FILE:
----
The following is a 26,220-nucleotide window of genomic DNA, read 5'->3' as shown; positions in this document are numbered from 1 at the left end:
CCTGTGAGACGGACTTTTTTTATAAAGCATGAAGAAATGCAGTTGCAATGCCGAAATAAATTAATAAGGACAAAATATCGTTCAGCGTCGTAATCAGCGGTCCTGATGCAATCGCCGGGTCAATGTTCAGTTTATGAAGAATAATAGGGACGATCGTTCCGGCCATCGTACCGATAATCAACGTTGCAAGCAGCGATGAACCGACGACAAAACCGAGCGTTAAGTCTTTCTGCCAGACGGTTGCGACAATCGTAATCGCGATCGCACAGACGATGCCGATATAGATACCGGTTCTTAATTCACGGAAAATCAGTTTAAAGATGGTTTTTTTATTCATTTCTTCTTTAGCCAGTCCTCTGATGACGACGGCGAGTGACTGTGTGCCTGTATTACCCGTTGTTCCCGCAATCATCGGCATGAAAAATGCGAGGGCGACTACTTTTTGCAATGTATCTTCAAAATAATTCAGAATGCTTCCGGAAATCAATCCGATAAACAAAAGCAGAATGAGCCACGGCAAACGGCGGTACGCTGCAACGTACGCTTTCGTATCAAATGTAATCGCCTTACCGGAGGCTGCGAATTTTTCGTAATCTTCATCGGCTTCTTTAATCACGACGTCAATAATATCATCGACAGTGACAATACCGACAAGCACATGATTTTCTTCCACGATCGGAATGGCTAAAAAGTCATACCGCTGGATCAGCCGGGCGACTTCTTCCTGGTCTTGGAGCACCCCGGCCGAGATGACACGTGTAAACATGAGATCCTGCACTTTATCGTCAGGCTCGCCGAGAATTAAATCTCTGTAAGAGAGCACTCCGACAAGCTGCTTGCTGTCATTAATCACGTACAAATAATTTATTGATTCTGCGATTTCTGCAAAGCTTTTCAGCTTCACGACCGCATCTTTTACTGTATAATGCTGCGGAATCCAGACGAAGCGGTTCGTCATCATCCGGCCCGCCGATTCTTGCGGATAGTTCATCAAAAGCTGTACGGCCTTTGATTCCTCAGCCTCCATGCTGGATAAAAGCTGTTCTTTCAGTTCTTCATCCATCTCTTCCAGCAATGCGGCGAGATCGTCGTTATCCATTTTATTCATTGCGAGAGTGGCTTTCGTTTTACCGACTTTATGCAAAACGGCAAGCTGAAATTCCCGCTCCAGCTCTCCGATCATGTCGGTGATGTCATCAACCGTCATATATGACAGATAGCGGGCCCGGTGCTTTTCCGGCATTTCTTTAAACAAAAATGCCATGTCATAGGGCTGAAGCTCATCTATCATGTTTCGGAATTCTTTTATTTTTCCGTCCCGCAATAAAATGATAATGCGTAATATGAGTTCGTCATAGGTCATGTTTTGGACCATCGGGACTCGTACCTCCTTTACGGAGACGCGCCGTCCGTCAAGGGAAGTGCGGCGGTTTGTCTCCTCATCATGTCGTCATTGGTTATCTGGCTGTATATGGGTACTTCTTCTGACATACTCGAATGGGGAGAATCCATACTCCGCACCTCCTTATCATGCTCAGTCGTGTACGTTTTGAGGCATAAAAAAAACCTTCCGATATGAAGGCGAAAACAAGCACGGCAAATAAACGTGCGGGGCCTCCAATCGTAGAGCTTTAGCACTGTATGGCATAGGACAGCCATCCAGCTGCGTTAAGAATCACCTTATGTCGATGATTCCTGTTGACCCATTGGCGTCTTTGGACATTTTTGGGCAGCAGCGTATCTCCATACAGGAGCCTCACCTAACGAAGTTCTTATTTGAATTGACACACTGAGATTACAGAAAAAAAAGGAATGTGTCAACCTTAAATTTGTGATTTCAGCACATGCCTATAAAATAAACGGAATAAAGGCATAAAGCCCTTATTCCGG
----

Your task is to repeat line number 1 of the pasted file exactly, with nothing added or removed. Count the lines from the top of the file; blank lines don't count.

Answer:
The following is a 26,220-nucleotide window of genomic DNA, read 5'->3' as shown; positions in this document are numbered from 1 at the left end: